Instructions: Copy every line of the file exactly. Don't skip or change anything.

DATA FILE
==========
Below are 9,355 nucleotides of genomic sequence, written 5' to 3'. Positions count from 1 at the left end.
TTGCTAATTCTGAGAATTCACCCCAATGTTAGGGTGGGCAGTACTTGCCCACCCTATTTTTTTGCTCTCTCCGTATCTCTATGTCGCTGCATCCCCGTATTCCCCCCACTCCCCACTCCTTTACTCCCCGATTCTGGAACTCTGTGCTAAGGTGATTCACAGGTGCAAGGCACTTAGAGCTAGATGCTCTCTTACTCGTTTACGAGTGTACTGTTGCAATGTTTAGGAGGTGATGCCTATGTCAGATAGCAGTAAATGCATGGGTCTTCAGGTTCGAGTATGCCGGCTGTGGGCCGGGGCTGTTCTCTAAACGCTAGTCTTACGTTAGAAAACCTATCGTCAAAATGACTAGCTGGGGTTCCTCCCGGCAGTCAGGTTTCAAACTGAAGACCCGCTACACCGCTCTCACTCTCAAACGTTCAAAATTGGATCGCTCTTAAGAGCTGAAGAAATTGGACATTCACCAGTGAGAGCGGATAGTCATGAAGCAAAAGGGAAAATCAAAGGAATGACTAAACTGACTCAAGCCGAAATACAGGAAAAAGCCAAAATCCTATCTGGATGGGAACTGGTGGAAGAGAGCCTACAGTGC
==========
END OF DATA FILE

Below are 9,355 nucleotides of genomic sequence, written 5' to 3'. Positions count from 1 at the left end.
TTGCTAATTCTGAGAATTCACCCCAATGTTAGGGTGGGCAGTACTTGCCCACCCTATTTTTTTGCTCTCTCCGTATCTCTATGTCGCTGCATCCCCGTATTCCCCCCACTCCCCACTCCTTTACTCCCCGATTCTGGAACTCTGTGCTAAGGTGATTCACAGGTGCAAGGCACTTAGAGCTAGATGCTCTCTTACTCGTTTACGAGTGTACTGTTGCAATGTTTAGGAGGTGATGCCTATGTCAGATAGCAGTAAATGCATGGGTCTTCAGGTTCGAGTATGCCGGCTGTGGGCCGGGGCTGTTCTCTAAACGCTAGTCTTACGTTAGAAAACCTATCGTCAAAATGACTAGCTGGGGTTCCTCCCGGCAGTCAGGTTTCAAACTGAAGACCCGCTACACCGCTCTCACTCTCAAACGTTCAAAATTGGATCGCTCTTAAGAGCTGAAGAAATTGGACATTCACCAGTGAGAGCGGATAGTCATGAAGCAAAAGGGAAAATCAAAGGAATGACTAAACTGACTCAAGCCGAAATACAGGAAAAAGCCAAAATCCTATCTGGATGGGAACTGGTGGAAGAGAGCCTACAGTGC